December 12, 2006

Care/Content Label Example

Writing a care/content label can be difficult. There are government regulations, department store requirements, company budgets, and a lot of info to fit in a small space. Every company comes up with creative solutions. If I get stuck on how to write a care label, I go shopping (or at least my closet)! I have seen a lot of good examples and poor examples of how to write a care/content label. I may blog about care/content labels in the real world on a semi-regular basis. New designers need a better understanding of labeling requirements. Since my blog focuses on children's clothing, I will try to pull labels from children's clothing. Children's clothing presents some difficulty when creating a care/content label.

In my first example, I pulled a label from a cotton t-shirt with a screen print, sized 6-9M. I smudged out the RN# because I want to keep the manufacturer anonymous. I apologize for the pictures being a bit fuzzy - labels are harder to scan than I thought. I will do better on my next blog. The front of the label is on the left, the back is on the right.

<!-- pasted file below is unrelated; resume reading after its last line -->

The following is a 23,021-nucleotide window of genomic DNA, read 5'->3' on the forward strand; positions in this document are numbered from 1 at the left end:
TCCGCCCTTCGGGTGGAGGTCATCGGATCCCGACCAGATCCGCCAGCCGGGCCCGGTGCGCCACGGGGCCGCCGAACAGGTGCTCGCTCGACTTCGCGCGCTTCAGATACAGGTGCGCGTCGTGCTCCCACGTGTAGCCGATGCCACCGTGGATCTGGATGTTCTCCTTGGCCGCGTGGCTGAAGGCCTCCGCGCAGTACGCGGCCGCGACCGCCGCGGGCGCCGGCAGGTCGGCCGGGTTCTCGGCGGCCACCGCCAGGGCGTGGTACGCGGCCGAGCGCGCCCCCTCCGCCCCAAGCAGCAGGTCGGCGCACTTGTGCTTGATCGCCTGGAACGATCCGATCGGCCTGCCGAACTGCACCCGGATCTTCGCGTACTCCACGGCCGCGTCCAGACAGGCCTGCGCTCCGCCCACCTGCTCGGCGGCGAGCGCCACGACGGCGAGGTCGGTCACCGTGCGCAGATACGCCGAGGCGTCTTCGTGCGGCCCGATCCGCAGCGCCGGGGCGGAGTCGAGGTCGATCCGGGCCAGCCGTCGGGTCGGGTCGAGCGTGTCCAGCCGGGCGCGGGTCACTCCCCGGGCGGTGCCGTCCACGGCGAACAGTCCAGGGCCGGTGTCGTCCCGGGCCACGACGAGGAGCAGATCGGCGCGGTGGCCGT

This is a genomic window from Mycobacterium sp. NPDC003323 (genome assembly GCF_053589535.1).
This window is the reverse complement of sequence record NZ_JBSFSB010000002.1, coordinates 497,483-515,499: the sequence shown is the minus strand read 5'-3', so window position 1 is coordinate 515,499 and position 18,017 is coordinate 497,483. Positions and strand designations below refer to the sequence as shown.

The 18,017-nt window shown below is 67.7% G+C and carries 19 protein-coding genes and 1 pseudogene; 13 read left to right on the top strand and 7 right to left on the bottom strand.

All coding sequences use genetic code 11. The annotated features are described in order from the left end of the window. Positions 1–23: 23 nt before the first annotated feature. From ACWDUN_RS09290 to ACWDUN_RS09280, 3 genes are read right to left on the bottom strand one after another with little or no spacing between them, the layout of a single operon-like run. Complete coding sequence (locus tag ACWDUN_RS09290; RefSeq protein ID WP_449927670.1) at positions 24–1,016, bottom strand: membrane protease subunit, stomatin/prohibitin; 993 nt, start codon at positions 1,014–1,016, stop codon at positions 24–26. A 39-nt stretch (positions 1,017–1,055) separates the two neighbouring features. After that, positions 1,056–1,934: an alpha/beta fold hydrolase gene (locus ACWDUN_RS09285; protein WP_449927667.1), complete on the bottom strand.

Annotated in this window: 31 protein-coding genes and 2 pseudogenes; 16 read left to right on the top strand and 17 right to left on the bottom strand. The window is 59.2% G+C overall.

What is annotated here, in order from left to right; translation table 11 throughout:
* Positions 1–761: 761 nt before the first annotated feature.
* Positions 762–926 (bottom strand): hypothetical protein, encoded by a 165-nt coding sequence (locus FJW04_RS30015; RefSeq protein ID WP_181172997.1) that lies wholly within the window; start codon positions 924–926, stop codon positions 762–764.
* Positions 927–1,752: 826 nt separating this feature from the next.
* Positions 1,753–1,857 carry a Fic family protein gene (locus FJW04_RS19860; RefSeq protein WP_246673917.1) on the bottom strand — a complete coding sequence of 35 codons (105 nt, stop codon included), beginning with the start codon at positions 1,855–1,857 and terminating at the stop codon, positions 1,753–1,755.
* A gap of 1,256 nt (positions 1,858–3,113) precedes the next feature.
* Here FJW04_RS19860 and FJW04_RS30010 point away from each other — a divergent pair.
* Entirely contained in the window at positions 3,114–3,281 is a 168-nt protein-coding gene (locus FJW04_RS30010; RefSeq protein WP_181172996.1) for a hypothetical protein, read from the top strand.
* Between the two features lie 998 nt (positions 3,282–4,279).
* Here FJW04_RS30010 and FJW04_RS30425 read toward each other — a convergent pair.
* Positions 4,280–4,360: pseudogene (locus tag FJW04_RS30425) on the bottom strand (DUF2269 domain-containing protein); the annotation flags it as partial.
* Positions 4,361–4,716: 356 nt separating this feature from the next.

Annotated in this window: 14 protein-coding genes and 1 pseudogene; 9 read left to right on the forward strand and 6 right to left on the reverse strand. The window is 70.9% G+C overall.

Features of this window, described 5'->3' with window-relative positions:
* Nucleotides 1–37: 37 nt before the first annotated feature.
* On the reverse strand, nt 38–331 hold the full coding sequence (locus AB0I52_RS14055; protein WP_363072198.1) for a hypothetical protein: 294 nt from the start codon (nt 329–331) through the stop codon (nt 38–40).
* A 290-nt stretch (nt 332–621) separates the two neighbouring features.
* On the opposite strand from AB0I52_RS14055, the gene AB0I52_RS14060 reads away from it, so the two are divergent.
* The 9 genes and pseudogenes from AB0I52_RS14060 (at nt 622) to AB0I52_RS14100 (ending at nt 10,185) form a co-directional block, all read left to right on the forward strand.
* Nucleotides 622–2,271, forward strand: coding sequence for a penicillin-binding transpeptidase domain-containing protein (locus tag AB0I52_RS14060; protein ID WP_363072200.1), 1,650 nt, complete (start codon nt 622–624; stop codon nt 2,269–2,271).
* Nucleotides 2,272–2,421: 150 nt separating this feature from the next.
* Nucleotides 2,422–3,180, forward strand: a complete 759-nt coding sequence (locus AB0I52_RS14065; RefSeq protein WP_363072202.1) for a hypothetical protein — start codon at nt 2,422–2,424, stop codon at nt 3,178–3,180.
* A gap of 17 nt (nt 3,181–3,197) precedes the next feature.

The first thing that caught my eye about this label is the colors. The label is a folded woven, satin label with orange lettering. This kind of label is a bit more expensive than a regular printed label. I wouldn't have expected this style in an ordinary t-shirt, especially one that came from a major discounter. The label is in English and Spanish. This is a typical requirement for department and chain stores.

I had previously blogged about keeping track of production by recording some kind of information on the label. This label has a SKU # on the bottom of the reverse side of the label. It is a little unusual to see a SKU number, but it does occur.

The only thing I would change is the repetition of the size information. The English/Spanish could be combined on one line: "Size/Talla 6/9M. It is also preferred to keep the font size for all of the characters and numbers on the tag the same size.

1 comment:

  1. Anonymous11:36 AM

    very informative, you never think about care/content labels until you actually have to have some made, then you start scrambling. thanks

    ReplyDelete